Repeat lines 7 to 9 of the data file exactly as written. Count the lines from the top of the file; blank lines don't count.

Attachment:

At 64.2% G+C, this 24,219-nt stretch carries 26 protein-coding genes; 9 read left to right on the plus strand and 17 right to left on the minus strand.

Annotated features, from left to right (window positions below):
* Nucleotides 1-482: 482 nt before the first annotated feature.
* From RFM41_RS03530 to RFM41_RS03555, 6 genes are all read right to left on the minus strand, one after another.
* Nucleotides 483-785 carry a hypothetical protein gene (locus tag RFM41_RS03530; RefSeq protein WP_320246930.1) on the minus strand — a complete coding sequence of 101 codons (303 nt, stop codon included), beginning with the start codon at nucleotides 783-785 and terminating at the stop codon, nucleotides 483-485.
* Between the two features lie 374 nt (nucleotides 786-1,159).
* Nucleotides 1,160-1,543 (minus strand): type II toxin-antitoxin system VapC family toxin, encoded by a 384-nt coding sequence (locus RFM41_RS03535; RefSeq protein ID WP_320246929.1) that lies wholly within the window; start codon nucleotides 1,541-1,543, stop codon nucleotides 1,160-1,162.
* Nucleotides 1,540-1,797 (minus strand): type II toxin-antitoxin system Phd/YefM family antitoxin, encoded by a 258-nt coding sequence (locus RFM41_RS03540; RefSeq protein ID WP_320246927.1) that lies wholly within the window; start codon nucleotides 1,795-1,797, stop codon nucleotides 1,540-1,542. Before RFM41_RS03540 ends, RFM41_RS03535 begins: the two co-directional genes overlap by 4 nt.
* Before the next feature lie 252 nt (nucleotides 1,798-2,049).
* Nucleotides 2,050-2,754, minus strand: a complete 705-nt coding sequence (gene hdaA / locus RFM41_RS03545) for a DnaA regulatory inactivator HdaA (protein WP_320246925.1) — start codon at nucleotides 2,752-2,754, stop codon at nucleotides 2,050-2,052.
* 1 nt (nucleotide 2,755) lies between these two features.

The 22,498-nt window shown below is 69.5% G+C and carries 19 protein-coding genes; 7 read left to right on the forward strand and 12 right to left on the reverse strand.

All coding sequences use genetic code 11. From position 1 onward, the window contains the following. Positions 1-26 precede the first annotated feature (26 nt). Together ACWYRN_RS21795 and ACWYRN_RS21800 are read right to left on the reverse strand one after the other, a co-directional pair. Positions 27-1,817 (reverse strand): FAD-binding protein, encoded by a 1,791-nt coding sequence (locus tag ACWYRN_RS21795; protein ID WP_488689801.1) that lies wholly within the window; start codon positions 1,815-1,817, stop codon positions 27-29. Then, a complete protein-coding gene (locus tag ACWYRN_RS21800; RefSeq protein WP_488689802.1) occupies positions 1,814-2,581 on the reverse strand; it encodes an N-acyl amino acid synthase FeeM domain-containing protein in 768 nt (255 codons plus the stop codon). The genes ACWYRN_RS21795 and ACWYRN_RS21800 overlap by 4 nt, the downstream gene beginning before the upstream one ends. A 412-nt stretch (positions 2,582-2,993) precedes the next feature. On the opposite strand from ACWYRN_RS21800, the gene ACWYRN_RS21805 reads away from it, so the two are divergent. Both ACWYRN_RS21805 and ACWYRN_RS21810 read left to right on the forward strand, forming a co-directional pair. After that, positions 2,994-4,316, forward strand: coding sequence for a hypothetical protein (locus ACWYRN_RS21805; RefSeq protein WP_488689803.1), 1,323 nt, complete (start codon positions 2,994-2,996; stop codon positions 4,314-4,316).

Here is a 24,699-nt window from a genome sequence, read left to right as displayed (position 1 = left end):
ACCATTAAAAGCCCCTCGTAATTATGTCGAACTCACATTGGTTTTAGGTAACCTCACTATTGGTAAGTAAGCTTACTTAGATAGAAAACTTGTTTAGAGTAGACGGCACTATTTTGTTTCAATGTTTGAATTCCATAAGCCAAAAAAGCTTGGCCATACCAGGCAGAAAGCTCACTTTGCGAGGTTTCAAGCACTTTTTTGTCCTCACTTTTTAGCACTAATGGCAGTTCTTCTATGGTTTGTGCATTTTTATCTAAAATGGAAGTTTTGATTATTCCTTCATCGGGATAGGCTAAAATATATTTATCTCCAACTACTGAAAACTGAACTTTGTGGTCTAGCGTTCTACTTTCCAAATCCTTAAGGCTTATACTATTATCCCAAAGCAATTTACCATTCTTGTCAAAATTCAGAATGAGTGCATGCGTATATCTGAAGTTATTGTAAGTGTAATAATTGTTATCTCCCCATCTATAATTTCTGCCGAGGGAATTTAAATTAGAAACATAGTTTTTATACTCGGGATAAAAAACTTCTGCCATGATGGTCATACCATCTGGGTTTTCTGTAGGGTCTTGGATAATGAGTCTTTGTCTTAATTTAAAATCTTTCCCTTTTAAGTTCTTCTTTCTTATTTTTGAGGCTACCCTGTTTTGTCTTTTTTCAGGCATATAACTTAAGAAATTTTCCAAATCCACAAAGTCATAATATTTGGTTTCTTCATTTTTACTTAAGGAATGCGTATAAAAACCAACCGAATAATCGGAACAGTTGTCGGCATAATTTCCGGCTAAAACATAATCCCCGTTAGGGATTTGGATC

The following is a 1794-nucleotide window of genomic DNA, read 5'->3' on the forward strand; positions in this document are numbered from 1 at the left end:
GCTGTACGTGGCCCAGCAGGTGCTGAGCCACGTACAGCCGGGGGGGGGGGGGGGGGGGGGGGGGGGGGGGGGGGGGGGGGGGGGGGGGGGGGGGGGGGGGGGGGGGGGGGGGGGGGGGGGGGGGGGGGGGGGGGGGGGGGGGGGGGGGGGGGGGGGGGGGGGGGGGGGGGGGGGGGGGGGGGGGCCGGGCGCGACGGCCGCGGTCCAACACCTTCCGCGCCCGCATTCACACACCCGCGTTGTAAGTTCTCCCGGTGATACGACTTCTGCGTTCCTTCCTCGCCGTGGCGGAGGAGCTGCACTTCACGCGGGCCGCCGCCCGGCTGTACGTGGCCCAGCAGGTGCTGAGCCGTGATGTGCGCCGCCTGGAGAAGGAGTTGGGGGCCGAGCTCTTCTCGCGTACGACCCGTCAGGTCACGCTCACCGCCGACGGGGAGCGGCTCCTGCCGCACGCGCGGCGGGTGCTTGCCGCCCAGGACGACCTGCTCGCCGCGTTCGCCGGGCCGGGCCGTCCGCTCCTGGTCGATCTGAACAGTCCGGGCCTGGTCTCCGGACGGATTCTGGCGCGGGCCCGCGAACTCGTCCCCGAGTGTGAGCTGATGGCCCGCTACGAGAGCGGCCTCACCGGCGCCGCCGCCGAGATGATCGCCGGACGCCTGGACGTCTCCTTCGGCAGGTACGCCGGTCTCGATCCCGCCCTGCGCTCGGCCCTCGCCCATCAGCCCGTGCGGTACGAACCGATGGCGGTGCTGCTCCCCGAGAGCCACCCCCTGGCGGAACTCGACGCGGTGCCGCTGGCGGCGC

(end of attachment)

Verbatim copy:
* Nucleotides 1,160-1,543 (minus strand): type II toxin-antitoxin system VapC family toxin, encoded by a 384-nt coding sequence (locus RFM41_RS03535; RefSeq protein ID WP_320246929.1) that lies wholly within the window; start codon nucleotides 1,541-1,543, stop codon nucleotides 1,160-1,162.
* Nucleotides 1,540-1,797 (minus strand): type II toxin-antitoxin system Phd/YefM family antitoxin, encoded by a 258-nt coding sequence (locus RFM41_RS03540; RefSeq protein ID WP_320246927.1) that lies wholly within the window; start codon nucleotides 1,795-1,797, stop codon nucleotides 1,540-1,542. Before RFM41_RS03540 ends, RFM41_RS03535 begins: the two co-directional genes overlap by 4 nt.
* Before the next feature lie 252 nt (nucleotides 1,798-2,049).